Tag Archive: Goldeneye

Review by C.J. Bunce

Oddly enough, no single James Bond movie has yet been given its own contemporaneous behind the scenes book that is worthy of the franchise.  That is, until now.  Mark Salisbury′s No Time to Die: The Making of the Film is one of those deluxe, full-color, high quality, coffee table-style books like we’ve seen several times at borg.  The difference is this one provides a look into the longest running continuous movie franchise.  Full of images of the production in action, it also features interviews with the key cast and crew on Daniel Craig’s final turn as James Bond in the franchise’s 25th official production.

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Review by C.J. Bunce

Twenty years ago this weekend, the sovereignty of Hong Kong was handed back to China by the United Kingdom as the last act of the old British Empire, without incident.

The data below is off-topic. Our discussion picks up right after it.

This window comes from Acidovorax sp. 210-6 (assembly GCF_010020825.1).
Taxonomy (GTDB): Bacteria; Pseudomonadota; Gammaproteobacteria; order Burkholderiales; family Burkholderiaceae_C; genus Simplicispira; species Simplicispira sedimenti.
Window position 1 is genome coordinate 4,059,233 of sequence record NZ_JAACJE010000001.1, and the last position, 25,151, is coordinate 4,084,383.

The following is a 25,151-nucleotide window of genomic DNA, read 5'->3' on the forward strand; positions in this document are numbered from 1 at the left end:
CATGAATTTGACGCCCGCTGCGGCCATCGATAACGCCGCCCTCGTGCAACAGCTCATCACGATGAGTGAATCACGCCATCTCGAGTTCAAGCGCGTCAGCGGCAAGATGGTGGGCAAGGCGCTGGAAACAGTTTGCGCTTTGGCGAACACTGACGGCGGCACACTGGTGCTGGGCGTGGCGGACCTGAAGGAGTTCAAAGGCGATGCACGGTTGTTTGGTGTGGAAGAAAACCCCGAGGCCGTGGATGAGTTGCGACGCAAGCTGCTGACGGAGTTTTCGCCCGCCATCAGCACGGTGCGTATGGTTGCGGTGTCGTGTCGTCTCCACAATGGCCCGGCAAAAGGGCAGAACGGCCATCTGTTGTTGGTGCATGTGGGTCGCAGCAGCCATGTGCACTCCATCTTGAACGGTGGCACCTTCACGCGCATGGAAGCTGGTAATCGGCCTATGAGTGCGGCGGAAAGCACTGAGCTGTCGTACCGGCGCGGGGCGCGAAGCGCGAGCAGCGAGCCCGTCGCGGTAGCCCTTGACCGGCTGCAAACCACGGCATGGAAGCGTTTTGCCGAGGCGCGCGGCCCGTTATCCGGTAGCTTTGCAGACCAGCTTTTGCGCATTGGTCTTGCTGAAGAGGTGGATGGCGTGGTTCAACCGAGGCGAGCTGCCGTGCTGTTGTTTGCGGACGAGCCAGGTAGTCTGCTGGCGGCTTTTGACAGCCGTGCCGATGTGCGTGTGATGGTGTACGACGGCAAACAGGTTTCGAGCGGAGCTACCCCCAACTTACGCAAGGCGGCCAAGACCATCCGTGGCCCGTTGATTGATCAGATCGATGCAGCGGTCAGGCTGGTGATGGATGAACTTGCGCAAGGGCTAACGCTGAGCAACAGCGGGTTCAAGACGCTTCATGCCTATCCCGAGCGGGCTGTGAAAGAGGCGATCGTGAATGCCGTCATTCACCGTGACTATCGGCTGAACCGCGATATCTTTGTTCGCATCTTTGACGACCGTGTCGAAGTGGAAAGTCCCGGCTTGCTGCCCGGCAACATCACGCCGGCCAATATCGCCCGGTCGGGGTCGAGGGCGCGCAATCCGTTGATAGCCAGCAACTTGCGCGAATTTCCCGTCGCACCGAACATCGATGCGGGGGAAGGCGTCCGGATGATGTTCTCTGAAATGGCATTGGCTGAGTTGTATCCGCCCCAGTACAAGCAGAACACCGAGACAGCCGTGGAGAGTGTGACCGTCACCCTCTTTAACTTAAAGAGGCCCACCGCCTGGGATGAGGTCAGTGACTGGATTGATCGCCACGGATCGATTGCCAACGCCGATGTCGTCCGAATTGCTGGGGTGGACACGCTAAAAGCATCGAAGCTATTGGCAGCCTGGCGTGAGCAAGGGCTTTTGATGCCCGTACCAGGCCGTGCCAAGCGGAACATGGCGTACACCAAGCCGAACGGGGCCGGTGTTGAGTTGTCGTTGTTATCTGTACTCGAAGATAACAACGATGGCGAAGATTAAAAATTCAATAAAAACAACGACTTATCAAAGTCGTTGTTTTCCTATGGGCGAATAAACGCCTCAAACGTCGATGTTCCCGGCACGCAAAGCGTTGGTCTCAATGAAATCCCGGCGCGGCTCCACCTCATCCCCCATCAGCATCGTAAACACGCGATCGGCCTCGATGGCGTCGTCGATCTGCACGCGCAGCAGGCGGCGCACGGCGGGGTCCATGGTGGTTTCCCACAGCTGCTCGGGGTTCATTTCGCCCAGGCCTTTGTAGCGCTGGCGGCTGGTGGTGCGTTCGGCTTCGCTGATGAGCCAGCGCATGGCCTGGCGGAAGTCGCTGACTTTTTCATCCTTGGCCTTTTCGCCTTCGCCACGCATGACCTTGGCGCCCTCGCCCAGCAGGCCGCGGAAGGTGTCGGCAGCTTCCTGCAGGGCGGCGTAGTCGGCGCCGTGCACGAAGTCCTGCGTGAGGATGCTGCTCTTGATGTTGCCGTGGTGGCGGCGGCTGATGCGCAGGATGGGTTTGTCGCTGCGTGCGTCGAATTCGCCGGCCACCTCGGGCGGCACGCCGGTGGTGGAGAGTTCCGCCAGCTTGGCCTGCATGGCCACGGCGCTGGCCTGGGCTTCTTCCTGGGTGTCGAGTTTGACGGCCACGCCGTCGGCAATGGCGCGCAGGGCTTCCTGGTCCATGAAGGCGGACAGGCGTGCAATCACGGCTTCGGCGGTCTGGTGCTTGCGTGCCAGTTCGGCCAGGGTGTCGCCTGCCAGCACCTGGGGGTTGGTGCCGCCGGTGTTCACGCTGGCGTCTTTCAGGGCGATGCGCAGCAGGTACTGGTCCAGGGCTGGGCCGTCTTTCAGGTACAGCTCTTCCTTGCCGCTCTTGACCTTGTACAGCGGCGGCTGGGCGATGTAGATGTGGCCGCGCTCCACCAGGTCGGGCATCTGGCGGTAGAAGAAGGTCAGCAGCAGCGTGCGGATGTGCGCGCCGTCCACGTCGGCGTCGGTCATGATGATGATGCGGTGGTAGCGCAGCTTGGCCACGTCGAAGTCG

The anniversary of this transfer of power coincides with the release by Hard Case Crime of one of crime fiction readers’ most eagerly awaited events: the final novel of Donald E. Westlake.  The result surpasses all expectations from one of America’s most celebrated authors:  the adventure of Ian Fleming, the complexity of Michael Crichton, the surprises of Stephen King, the thrills of Peter Benchley, the pulse of John Grisham.  A taut thriller, gripping, heart-pounding, and jaw-dropping, Forever and a Death is Donald E. Westlake saving his best for last.  Forever and a Death is his never-before-published new novel–a James Bond story of sorts–with an intriguing backstory.  Tapped to write the second James Bond film to feature Pierce Brosnan as Bond, Westlake created a compelling story of international intrigue revolving around the return of Hong Kong to China on July 1, 1997.  Because of the success of GoldenEye, the uncertainty of a smooth transfer of power of Hong Kong, and a distaste by the Chinese market for Bond,  the Broccoli family and the Bond franchise machine amicably parted ways with Westlake.  But he then reworked his story in secret, leaving behind at his death in 2008 a stunning action adventure, only snipping the world famous spy from the story.